I concede that when an appeal to an adjudicator is allowed and then is subsequently refused, appeal to a tribunal is possible, but only on a point of law. There is also the right, which is stipulated in clause 6, to appeal on a point of law to the Court of Appeal, but it is the Bar Council's view—I hope that the Home Secretary will not contradict it on this occasion—that that is not an extension of the applicant's rights but is an attempt to limit the terms of any future judicial review.

Much has been made of the fast-track approach. "Fast" is certainly the word for the way in which an applicant for asylum must behave if he or she is to contest his or her refusal to enter this country. The applicant will have 48 hours to lodge an application for leave to appeal. If an appeal is allowed, the appellant must be heard within six weeks—six weeks to prepare the case—but no deadline is set for the Home Office's final decision. Those are intolerable pressures to put on a man or a woman who is facing and fighting against return to imprisonment and death. The inadequacy of the appeal system is compounded by the Government's decision to remove the right to legal aid—the green form system—from asylum seekers and require all asylum seekers to obtain advice through the United Kingdom Immigrants Advisory Service.

I again ask the Home Secretary a question which he should intervene and answer at once. My hon. Friend the Member for Bradford, West (Mr. Madden) said that it is crucial to the conduct of the debate. Will the Government resist the claim to be made in the High Court by the Commission for Racial Equality that, by removing legal aid from asylum seekers, the Government have acted unlawfully under section 20 of the Race Relations Act 1976? I hope that the House and the Home Secretary realise the seriousness of the facts. The right hon. Gentleman's own agency—an agency which he sponsors and funds—is about to take him and the Government to court for breach of section 20 of the Race Relations Act. I have actually seen a copy of counsel's opinion that the CRE obtained—not, I should point out, sent to me by the CRE. That opinion is categorical in saying that the court is likely to agree that the removal of the green form scheme is racially discriminatory and therefore in breach of the law. We should be told at once, before the debate proceeds, whether the Law Officers share that view, whether they think that they are obliged under the law of this country to backtrack on the original proposals, or whether they will blind it out and face it out in court. I shall gladly give way if the Home Secretary will, as he should, tell the House here and now what is the Government's attitude.

Mr. Kenneth Baker

I made it clear to the right hon. Gentleman a week ago that we do not accept that interpretation.

Mr. Hattersley

The right hon. Gentleman did not mention it to me a week ago, but I hope that I can now take it from what he says that the Government intend to fight the case in court.

Mr. Baker

We do not yet know whether it is going to court.

Mr. Hattersley

If it goes to court, will the Government fight it?

Mr. Baker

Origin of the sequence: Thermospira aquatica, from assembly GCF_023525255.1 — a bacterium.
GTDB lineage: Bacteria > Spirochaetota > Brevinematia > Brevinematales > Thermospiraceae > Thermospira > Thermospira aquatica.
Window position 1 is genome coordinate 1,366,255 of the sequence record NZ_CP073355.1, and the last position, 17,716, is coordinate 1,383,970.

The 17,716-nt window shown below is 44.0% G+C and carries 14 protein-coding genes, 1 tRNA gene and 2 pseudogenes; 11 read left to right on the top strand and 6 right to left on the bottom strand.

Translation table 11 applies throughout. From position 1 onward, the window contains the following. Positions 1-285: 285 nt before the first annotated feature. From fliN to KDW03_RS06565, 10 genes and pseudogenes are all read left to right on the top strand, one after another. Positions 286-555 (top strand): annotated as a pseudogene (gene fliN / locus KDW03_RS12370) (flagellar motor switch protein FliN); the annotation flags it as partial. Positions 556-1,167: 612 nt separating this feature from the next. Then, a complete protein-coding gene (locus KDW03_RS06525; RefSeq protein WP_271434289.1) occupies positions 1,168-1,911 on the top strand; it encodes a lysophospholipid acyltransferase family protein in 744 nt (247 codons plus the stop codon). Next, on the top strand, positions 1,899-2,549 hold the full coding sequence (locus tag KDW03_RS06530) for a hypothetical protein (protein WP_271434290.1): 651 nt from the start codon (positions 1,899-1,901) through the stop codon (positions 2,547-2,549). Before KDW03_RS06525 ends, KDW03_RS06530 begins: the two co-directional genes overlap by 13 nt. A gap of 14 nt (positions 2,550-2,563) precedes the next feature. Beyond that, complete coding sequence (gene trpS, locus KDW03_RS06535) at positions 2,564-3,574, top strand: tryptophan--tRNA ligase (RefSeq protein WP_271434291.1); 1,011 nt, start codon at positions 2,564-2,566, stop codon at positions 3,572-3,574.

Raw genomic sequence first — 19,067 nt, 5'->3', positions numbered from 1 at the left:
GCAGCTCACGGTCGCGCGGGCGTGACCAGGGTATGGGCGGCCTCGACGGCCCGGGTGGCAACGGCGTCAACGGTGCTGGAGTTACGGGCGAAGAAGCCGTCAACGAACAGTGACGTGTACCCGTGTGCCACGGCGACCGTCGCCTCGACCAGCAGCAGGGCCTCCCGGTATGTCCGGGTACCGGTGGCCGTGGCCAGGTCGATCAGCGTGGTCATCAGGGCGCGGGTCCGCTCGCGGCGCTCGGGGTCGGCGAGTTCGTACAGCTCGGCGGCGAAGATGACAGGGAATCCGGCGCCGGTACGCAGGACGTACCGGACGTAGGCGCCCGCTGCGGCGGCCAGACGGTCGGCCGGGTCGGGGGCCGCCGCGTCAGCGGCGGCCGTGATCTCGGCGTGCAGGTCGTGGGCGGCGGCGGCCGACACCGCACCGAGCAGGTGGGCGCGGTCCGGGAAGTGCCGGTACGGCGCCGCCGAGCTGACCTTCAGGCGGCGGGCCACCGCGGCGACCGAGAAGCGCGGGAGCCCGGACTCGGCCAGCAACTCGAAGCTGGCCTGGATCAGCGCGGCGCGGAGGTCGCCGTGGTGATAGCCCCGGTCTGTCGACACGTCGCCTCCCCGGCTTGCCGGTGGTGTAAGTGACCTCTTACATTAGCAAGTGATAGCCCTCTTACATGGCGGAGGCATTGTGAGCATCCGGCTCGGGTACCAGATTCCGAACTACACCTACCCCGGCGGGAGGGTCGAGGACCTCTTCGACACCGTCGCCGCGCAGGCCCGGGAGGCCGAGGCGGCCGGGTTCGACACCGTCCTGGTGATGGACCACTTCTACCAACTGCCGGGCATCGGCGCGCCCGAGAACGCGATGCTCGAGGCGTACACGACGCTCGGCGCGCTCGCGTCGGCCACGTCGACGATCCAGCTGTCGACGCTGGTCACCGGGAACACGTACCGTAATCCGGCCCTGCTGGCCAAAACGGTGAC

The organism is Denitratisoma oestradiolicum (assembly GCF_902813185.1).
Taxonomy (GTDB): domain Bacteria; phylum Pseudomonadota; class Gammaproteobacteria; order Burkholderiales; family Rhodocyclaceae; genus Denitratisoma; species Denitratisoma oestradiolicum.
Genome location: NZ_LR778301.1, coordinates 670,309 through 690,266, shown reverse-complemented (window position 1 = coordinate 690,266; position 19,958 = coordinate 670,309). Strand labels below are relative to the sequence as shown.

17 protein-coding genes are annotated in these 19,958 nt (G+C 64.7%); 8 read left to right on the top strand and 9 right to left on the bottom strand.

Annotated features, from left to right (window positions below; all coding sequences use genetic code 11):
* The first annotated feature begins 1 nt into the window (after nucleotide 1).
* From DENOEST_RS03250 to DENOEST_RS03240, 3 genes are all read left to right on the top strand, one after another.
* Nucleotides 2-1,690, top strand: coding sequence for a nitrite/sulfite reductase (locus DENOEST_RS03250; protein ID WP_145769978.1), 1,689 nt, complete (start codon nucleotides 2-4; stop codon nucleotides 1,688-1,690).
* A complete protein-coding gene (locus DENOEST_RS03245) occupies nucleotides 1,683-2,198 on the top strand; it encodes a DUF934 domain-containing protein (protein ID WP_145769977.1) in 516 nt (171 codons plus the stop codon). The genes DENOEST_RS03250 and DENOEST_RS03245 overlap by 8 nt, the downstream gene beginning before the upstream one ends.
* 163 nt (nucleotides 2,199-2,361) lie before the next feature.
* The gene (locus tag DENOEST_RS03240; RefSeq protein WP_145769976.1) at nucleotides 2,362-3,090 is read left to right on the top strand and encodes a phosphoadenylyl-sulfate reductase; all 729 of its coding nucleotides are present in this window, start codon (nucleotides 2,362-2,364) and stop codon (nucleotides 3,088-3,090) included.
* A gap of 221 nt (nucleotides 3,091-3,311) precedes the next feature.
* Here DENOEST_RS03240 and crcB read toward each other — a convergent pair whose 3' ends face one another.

It depends how the matter is to be proceeded with. I have made it clear to the House that we do not accept that interpretation of the case put forward by the Commission for Racial Equality.

Mr. Hattersley

The House will judge the conviction with which the Home Secretary holds on to that position, not least because, on this subject, the Home Secretary changes his tune from day to day. Sometimes he claims that the object of ending the green form scheme is to save public expenditure. On other occasions, he insists that the United Kingdom Immigrants Advisory Service would provide superior advice t/ that which would be obtained through independent solicitors. I therefore ask him in passing: how is the applicant for asylum, who has 48 hours to respond to a rejection, and who lives in a town in which there is no UKIAS office—he may be 100, 200, or 300 miles from a UKIAS office—to respond in 48 hours if he he is not entitled to free legal advice from any other source? In a sense, that is the practical application of the Home Secretary's inadequacy.

More important is the principle. The principle is that a man or woman whose life is in danger or who believes his or her life to be in danger is entitled to make a choice about the legal advice that he or she receives. When I made that point on 2 July, after the Home Secretary's statement, he was foolish enough to accuse me of criticising UKIAS. We now know that UKIAS shares my apprehensions exactly.

It calls the Home Secretary's proposals a denial of natural justice. It does not want to be the sole provider of legal advice to asylum seekers. Indeed, initially it refused the job point-blank. As a result of that, it is now being threatened by the Government.

Mr. Winnick

Is my right hon. Friend aware that, having been involved in the UKIAS in either a full-time capacity or as chair until last year, I have the greatest confidence in that organisation? Its advice is excellent, and it is independent of the Government. Although it receives funds, it is virtually in the same position as the citizens advice bureaux, and so on. Does my right hon. Friend accept that if the pressure that is now being put on UKIAS were to succeed, it could seriously call into question the credibility of that organisation, and those who are anti-UKIAS could say, "This is not an independent organisation. It not only receives money from the Government, but, as a result of receiving money, it has a monopoly, and therefore people are not in a position to take legal aid"? The credibility of UKIAS is being seriously questioned as a result of what the Home Secretary has done.